"Football… bloody hell!" Sir Alex Ferguson, famously wrestled to the ground by the English language and Manchester United's astonishing comeback against Bayern Munich in the 1999 Champions League Final, produced a quote so inarticulate it has achieved a kind of gnomic eloquence.
The sentimental subtext is clear enough: the words express the awestruck admiration of a grown man reduced, temporarily, to a schoolboy. Football is: gladiatorial heroism, a contest of spirit, technique, physicality and will, with the added spice of luck and (let's be fair here) a bit of acting skill to coax decisions from the referee. That night, this wonderful, heady mix of sport and theatre was easily enough to overwhelm one of the game's most seasoned managers and commentators, a man who may have thought he'd seen it all.
But as Sir Alex moves upstairs to become a directors' box-dwelling £2m-a-year ambassador for Manchester United, he is becoming a full-time inhabitant of a world where he may find "he ain't seen nothing yet". Football is awash with money from the new Sky television deal, and beset by the hysteria of fans who behave like religious zealots (the ubiquitous banners "In Fergie/Moyes/Arsene We Trust" are implicit deifications of the manager, substituting for "God", after all).
Nothing particularly new there. We all know that there's loads of money in the game, and that it's a secular religion, an emblem of personal identity for many of its followers. But, given the stupendous financial pressures and potential rewards of the modern football industry, a big question presents itself: why on earth doesn't football really run itself as an industry?
At present, there are three very big managerial vacancies in the Premier League: at Manchester City, Chelsea, and Everton. In industrial terms, these jobs would probably be described as the role of chief operating officer, with added bits of director of communications and marketing thrown in (think how Ferguson, Arsene Wenger and David Moyes – during his Everton tenure – have been identified as part of their clubs, as an element of their brand). So will the disciplines of executive search be applied? Will football's chief executives and chairmen use forensic business skills to find the best employees for key positions in one of the world's most high-profile leisure industries?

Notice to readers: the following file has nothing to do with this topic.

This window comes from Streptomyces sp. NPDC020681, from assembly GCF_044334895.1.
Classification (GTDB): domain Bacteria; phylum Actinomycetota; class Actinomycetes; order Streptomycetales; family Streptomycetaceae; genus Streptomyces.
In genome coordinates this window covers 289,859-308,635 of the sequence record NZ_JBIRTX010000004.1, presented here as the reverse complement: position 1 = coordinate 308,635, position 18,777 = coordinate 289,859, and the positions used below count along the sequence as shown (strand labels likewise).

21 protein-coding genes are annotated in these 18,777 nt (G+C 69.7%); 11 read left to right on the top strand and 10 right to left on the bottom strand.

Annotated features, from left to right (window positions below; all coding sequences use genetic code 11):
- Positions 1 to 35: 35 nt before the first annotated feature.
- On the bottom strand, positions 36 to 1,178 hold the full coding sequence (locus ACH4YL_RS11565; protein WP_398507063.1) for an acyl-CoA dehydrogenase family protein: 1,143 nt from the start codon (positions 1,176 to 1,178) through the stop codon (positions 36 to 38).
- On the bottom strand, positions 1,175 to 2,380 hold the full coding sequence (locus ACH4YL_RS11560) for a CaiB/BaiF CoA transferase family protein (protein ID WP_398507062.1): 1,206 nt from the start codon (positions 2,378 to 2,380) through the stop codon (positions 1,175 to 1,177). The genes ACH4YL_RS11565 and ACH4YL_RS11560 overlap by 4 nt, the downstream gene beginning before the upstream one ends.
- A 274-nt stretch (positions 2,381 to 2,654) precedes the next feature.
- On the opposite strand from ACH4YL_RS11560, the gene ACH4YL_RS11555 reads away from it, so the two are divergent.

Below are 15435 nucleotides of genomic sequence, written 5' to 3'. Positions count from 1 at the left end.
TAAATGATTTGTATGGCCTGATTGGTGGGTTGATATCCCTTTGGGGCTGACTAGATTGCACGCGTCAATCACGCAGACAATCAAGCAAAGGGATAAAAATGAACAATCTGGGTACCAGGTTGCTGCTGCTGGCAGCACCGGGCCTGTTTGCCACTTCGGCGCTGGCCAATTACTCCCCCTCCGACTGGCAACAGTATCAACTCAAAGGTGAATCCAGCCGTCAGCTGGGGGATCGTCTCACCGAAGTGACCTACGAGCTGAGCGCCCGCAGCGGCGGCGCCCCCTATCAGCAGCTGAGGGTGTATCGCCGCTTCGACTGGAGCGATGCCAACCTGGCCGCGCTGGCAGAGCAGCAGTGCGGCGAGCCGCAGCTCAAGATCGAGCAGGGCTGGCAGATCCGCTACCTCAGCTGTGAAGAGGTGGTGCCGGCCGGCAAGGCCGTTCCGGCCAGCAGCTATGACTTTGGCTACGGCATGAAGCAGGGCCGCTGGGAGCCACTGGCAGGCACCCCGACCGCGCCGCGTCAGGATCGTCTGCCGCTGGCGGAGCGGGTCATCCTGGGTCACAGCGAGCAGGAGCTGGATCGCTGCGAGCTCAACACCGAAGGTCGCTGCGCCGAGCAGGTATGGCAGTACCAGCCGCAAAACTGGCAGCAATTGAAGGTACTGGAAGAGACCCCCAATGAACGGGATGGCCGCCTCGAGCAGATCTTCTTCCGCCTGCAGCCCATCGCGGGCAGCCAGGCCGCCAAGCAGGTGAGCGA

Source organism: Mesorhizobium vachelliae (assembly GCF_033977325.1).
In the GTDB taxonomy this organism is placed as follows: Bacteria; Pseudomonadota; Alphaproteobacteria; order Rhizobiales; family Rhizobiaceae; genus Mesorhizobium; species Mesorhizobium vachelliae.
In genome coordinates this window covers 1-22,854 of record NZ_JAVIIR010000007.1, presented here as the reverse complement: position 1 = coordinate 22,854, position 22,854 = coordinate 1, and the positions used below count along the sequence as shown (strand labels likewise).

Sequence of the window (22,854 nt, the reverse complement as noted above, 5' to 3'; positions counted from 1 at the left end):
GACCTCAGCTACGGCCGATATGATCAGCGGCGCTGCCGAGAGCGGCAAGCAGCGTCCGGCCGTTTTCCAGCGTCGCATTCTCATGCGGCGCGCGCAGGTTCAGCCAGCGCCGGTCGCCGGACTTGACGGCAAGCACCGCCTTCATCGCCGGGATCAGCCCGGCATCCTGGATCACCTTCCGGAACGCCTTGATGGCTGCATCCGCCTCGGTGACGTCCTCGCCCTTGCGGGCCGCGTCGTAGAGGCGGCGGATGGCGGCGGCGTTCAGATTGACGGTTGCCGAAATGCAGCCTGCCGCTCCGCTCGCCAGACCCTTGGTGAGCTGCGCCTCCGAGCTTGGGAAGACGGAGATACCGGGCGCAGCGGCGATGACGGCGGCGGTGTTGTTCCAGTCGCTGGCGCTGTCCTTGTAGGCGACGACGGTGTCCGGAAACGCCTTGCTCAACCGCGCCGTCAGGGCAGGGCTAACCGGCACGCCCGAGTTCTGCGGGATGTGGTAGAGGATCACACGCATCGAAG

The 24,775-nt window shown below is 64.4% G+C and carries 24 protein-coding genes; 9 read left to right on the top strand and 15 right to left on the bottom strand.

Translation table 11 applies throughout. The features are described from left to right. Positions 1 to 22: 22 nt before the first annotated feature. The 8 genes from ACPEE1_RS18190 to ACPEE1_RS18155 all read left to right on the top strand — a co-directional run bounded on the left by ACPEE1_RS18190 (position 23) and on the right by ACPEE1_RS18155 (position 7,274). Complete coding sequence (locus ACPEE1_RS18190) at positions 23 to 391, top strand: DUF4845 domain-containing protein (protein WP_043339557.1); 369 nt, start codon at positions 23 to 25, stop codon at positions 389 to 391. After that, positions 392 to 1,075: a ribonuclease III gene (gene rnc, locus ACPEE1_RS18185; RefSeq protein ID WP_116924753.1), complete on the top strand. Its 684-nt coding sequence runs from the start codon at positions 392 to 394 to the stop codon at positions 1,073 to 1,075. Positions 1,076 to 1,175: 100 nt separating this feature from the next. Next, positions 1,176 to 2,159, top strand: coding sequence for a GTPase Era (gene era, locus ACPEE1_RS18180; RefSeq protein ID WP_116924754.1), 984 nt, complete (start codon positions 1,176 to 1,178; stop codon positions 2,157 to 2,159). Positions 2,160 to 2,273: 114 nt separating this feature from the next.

Absolutely not, according to Clara Freeman, a businesswoman and former board member of Marks & Spencer with responsibility for human resources: "I've no inside knowledge, but I'm pretty sure that the Manchester United job search wasn't subject to proper process and best practice."
It is faintly comic to conjure Sir Alex sitting down with an HR specialist to do it by the book. In this parallel universe of high improbability, he'd write a job specification, a candidate specification (skills, experience and qualifications), deciding on the most appropriate recruitment process, putting together a search committee (to include chairman, directors and HR support), maybe briefing a head hunter, perhaps advertising the job externally in the Sunday newspapers, and circulating the vacancy internally for possible candidates and suggestions. Then there'd be a deadline to set for applications – and, of course, there'd be the mandatory publication of an equal opportunities statement. Next up, the committee would sift all applications, discuss a long list, reduce it to a shortlist, invite the candidates to interview and to meet others in the organisation where they'd be working. After the final round of interviews, the offer of appointment would be made, subject to salary and negotiation of other terms and conditions, and references.
Instead of which, Fergie effectively told the United board to appoint Moyes, and they meekly agreed. The only reference Moyes seemed to have needed was one: the word of the "Godfather in Red". Neville Southall, former Everton goalkeeper, turned professional sceptic and media wag, called the handover a piece of "well-organised chaos". The inference is clear: Southall thinks it was a deal done in private between two men whose only cultural difference is the short trip between Govan and Partick.
But does it really matter? Once Manchester United had made the announcement of the departure of Sir Alex to the New York Stock Exchange, where some of its share capital is listed, it was important to act quickly – and the new manager was a known entity from his 11 years at Goodison Park.